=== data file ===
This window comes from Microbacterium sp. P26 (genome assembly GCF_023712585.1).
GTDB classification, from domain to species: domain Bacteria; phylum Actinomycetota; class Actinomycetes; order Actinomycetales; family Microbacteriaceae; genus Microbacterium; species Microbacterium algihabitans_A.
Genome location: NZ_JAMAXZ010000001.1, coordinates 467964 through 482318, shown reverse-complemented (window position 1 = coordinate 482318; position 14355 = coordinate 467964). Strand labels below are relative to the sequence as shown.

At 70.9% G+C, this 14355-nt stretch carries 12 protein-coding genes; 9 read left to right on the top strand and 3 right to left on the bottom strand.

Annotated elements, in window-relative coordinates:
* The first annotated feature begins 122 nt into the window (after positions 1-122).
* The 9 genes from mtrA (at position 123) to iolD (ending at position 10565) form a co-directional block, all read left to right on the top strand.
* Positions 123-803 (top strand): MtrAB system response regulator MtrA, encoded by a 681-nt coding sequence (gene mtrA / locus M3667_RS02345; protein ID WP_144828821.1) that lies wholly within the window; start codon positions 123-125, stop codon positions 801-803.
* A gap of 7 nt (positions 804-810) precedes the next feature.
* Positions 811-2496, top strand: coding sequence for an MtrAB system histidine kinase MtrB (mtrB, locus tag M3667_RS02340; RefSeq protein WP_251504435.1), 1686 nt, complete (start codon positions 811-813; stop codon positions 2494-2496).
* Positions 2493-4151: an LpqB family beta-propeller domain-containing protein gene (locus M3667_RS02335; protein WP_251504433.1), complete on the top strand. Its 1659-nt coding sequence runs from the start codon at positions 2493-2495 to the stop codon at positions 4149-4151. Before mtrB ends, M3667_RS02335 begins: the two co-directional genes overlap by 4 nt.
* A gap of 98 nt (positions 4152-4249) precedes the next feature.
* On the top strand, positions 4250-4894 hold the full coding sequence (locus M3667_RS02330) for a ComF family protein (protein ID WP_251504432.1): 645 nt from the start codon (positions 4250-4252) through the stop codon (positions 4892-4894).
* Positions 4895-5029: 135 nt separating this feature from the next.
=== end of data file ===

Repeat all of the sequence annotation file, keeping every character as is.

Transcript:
This window comes from Microbacterium sp. P26 (genome assembly GCF_023712585.1).
GTDB classification, from domain to species: domain Bacteria; phylum Actinomycetota; class Actinomycetes; order Actinomycetales; family Microbacteriaceae; genus Microbacterium; species Microbacterium algihabitans_A.
Genome location: NZ_JAMAXZ010000001.1, coordinates 467964 through 482318, shown reverse-complemented (window position 1 = coordinate 482318; position 14355 = coordinate 467964). Strand labels below are relative to the sequence as shown.

At 70.9% G+C, this 14355-nt stretch carries 12 protein-coding genes; 9 read left to right on the top strand and 3 right to left on the bottom strand.

Annotated elements, in window-relative coordinates:
* The first annotated feature begins 122 nt into the window (after positions 1-122).
* The 9 genes from mtrA (at position 123) to iolD (ending at position 10565) form a co-directional block, all read left to right on the top strand.
* Positions 123-803 (top strand): MtrAB system response regulator MtrA, encoded by a 681-nt coding sequence (gene mtrA / locus M3667_RS02345; protein ID WP_144828821.1) that lies wholly within the window; start codon positions 123-125, stop codon positions 801-803.
* A gap of 7 nt (positions 804-810) precedes the next feature.
* Positions 811-2496, top strand: coding sequence for an MtrAB system histidine kinase MtrB (mtrB, locus tag M3667_RS02340; RefSeq protein WP_251504435.1), 1686 nt, complete (start codon positions 811-813; stop codon positions 2494-2496).
* Positions 2493-4151: an LpqB family beta-propeller domain-containing protein gene (locus M3667_RS02335; protein WP_251504433.1), complete on the top strand. Its 1659-nt coding sequence runs from the start codon at positions 2493-2495 to the stop codon at positions 4149-4151. Before mtrB ends, M3667_RS02335 begins: the two co-directional genes overlap by 4 nt.
* A gap of 98 nt (positions 4152-4249) precedes the next feature.
* On the top strand, positions 4250-4894 hold the full coding sequence (locus M3667_RS02330) for a ComF family protein (protein ID WP_251504432.1): 645 nt from the start codon (positions 4250-4252) through the stop codon (positions 4892-4894).
* Positions 4895-5029: 135 nt separating this feature from the next.